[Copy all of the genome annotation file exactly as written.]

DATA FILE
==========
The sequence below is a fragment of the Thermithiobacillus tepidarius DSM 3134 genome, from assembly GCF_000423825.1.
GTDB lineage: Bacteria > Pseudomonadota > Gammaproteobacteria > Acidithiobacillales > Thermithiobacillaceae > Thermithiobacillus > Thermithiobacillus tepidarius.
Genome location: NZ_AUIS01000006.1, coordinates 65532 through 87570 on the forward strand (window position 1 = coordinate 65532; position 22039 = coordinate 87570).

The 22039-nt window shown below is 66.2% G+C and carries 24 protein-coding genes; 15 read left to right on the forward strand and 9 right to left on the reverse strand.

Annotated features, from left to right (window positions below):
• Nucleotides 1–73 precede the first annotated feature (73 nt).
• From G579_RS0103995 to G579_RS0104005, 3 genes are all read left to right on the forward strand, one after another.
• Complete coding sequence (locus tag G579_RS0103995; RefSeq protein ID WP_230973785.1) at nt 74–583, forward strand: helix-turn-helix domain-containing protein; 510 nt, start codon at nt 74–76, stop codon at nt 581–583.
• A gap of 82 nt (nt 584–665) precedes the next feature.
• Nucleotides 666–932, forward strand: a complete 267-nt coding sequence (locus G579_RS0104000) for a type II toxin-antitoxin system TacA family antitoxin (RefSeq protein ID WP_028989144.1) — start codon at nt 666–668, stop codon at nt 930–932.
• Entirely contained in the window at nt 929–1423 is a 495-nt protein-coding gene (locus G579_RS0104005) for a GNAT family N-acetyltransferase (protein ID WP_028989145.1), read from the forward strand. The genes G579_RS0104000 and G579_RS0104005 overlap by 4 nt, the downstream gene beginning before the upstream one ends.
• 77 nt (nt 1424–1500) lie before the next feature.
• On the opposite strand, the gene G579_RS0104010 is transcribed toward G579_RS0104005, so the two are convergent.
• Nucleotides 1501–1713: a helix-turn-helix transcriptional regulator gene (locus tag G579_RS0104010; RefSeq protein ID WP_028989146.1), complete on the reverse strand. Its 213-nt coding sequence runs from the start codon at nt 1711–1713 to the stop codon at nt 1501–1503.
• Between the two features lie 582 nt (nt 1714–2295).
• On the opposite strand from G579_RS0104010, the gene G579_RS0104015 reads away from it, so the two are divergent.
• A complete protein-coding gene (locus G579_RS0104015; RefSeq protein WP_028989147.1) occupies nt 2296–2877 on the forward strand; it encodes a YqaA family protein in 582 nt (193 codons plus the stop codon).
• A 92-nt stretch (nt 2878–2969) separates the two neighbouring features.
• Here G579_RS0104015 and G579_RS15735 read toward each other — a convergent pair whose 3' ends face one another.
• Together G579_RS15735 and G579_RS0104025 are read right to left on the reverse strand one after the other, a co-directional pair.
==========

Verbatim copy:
The sequence below is a fragment of the Thermithiobacillus tepidarius DSM 3134 genome, from assembly GCF_000423825.1.
GTDB lineage: Bacteria > Pseudomonadota > Gammaproteobacteria > Acidithiobacillales > Thermithiobacillaceae > Thermithiobacillus > Thermithiobacillus tepidarius.
Genome location: NZ_AUIS01000006.1, coordinates 65532 through 87570 on the forward strand (window position 1 = coordinate 65532; position 22039 = coordinate 87570).

The 22039-nt window shown below is 66.2% G+C and carries 24 protein-coding genes; 15 read left to right on the forward strand and 9 right to left on the reverse strand.

Annotated features, from left to right (window positions below):
• Nucleotides 1–73 precede the first annotated feature (73 nt).
• From G579_RS0103995 to G579_RS0104005, 3 genes are all read left to right on the forward strand, one after another.
• Complete coding sequence (locus tag G579_RS0103995; RefSeq protein ID WP_230973785.1) at nt 74–583, forward strand: helix-turn-helix domain-containing protein; 510 nt, start codon at nt 74–76, stop codon at nt 581–583.
• A gap of 82 nt (nt 584–665) precedes the next feature.
• Nucleotides 666–932, forward strand: a complete 267-nt coding sequence (locus G579_RS0104000) for a type II toxin-antitoxin system TacA family antitoxin (RefSeq protein ID WP_028989144.1) — start codon at nt 666–668, stop codon at nt 930–932.
• Entirely contained in the window at nt 929–1423 is a 495-nt protein-coding gene (locus G579_RS0104005) for a GNAT family N-acetyltransferase (protein ID WP_028989145.1), read from the forward strand. The genes G579_RS0104000 and G579_RS0104005 overlap by 4 nt, the downstream gene beginning before the upstream one ends.
• 77 nt (nt 1424–1500) lie before the next feature.
• On the opposite strand, the gene G579_RS0104010 is transcribed toward G579_RS0104005, so the two are convergent.
• Nucleotides 1501–1713: a helix-turn-helix transcriptional regulator gene (locus tag G579_RS0104010; RefSeq protein ID WP_028989146.1), complete on the reverse strand. Its 213-nt coding sequence runs from the start codon at nt 1711–1713 to the stop codon at nt 1501–1503.
• Between the two features lie 582 nt (nt 1714–2295).
• On the opposite strand from G579_RS0104010, the gene G579_RS0104015 reads away from it, so the two are divergent.
• A complete protein-coding gene (locus G579_RS0104015; RefSeq protein WP_028989147.1) occupies nt 2296–2877 on the forward strand; it encodes a YqaA family protein in 582 nt (193 codons plus the stop codon).
• A 92-nt stretch (nt 2878–2969) separates the two neighbouring features.
• Here G579_RS0104015 and G579_RS15735 read toward each other — a convergent pair whose 3' ends face one another.
• Together G579_RS15735 and G579_RS0104025 are read right to left on the reverse strand one after the other, a co-directional pair.